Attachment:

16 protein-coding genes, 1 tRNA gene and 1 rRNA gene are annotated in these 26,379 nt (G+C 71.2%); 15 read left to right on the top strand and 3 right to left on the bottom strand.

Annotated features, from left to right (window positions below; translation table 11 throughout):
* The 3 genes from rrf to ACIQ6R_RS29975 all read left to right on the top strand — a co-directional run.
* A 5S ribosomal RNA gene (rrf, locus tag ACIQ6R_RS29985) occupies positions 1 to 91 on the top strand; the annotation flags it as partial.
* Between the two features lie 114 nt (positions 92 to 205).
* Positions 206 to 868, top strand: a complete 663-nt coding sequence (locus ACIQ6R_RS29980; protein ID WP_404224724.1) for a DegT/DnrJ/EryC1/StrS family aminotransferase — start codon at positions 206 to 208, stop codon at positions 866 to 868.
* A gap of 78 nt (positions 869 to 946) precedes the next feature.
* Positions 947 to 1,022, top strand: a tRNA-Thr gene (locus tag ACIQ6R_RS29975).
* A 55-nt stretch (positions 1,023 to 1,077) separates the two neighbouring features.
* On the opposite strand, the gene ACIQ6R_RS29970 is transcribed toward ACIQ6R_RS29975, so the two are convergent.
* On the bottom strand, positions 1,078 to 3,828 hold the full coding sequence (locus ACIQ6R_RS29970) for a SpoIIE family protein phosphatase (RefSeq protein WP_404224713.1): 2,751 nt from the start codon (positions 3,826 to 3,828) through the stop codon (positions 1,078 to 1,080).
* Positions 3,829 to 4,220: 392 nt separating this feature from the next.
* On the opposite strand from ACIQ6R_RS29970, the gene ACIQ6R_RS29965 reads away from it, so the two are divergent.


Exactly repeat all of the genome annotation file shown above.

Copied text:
16 protein-coding genes, 1 tRNA gene and 1 rRNA gene are annotated in these 26,379 nt (G+C 71.2%); 15 read left to right on the top strand and 3 right to left on the bottom strand.

Annotated features, from left to right (window positions below; translation table 11 throughout):
* The 3 genes from rrf to ACIQ6R_RS29975 all read left to right on the top strand — a co-directional run.
* A 5S ribosomal RNA gene (rrf, locus tag ACIQ6R_RS29985) occupies positions 1 to 91 on the top strand; the annotation flags it as partial.
* Between the two features lie 114 nt (positions 92 to 205).
* Positions 206 to 868, top strand: a complete 663-nt coding sequence (locus ACIQ6R_RS29980; protein ID WP_404224724.1) for a DegT/DnrJ/EryC1/StrS family aminotransferase — start codon at positions 206 to 208, stop codon at positions 866 to 868.
* A gap of 78 nt (positions 869 to 946) precedes the next feature.
* Positions 947 to 1,022, top strand: a tRNA-Thr gene (locus tag ACIQ6R_RS29975).
* A 55-nt stretch (positions 1,023 to 1,077) separates the two neighbouring features.
* On the opposite strand, the gene ACIQ6R_RS29970 is transcribed toward ACIQ6R_RS29975, so the two are convergent.
* On the bottom strand, positions 1,078 to 3,828 hold the full coding sequence (locus ACIQ6R_RS29970) for a SpoIIE family protein phosphatase (RefSeq protein WP_404224713.1): 2,751 nt from the start codon (positions 3,826 to 3,828) through the stop codon (positions 1,078 to 1,080).
* Positions 3,829 to 4,220: 392 nt separating this feature from the next.
* On the opposite strand from ACIQ6R_RS29970, the gene ACIQ6R_RS29965 reads away from it, so the two are divergent.